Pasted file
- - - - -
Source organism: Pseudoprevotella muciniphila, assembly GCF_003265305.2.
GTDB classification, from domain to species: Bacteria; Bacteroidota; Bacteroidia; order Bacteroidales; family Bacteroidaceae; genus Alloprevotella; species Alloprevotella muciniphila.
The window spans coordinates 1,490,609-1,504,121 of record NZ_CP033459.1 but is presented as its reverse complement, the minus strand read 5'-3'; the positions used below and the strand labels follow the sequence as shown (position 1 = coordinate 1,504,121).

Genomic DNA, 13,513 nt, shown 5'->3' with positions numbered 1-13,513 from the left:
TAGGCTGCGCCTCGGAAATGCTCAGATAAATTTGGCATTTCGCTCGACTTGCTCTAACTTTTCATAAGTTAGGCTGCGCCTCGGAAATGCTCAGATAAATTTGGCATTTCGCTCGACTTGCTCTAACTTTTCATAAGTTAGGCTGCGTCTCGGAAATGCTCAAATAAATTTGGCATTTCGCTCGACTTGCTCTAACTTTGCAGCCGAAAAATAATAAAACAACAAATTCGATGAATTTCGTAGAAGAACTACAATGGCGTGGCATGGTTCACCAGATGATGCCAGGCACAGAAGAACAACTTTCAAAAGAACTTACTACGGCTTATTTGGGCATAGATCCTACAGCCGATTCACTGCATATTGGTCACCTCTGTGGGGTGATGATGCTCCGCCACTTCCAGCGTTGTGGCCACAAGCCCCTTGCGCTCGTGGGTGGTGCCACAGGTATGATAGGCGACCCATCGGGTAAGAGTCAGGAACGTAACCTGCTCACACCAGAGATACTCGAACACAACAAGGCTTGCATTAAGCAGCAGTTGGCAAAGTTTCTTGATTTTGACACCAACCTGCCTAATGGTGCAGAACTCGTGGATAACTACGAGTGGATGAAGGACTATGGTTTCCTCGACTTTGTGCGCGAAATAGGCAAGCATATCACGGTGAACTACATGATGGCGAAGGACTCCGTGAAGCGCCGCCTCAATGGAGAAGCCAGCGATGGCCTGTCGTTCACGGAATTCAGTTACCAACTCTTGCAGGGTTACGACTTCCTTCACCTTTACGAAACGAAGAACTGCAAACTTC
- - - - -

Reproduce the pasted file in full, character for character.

Source organism: Pseudoprevotella muciniphila, assembly GCF_003265305.2.
GTDB classification, from domain to species: Bacteria; Bacteroidota; Bacteroidia; order Bacteroidales; family Bacteroidaceae; genus Alloprevotella; species Alloprevotella muciniphila.
The window spans coordinates 1,490,609-1,504,121 of record NZ_CP033459.1 but is presented as its reverse complement, the minus strand read 5'-3'; the positions used below and the strand labels follow the sequence as shown (position 1 = coordinate 1,504,121).

Genomic DNA, 13,513 nt, shown 5'->3' with positions numbered 1-13,513 from the left:
TAGGCTGCGCCTCGGAAATGCTCAGATAAATTTGGCATTTCGCTCGACTTGCTCTAACTTTTCATAAGTTAGGCTGCGCCTCGGAAATGCTCAGATAAATTTGGCATTTCGCTCGACTTGCTCTAACTTTTCATAAGTTAGGCTGCGTCTCGGAAATGCTCAAATAAATTTGGCATTTCGCTCGACTTGCTCTAACTTTGCAGCCGAAAAATAATAAAACAACAAATTCGATGAATTTCGTAGAAGAACTACAATGGCGTGGCATGGTTCACCAGATGATGCCAGGCACAGAAGAACAACTTTCAAAAGAACTTACTACGGCTTATTTGGGCATAGATCCTACAGCCGATTCACTGCATATTGGTCACCTCTGTGGGGTGATGATGCTCCGCCACTTCCAGCGTTGTGGCCACAAGCCCCTTGCGCTCGTGGGTGGTGCCACAGGTATGATAGGCGACCCATCGGGTAAGAGTCAGGAACGTAACCTGCTCACACCAGAGATACTCGAACACAACAAGGCTTGCATTAAGCAGCAGTTGGCAAAGTTTCTTGATTTTGACACCAACCTGCCTAATGGTGCAGAACTCGTGGATAACTACGAGTGGATGAAGGACTATGGTTTCCTCGACTTTGTGCGCGAAATAGGCAAGCATATCACGGTGAACTACATGATGGCGAAGGACTCCGTGAAGCGCCGCCTCAATGGAGAAGCCAGCGATGGCCTGTCGTTCACGGAATTCAGTTACCAACTCTTGCAGGGTTACGACTTCCTTCACCTTTACGAAACGAAGAACTGCAAACTTC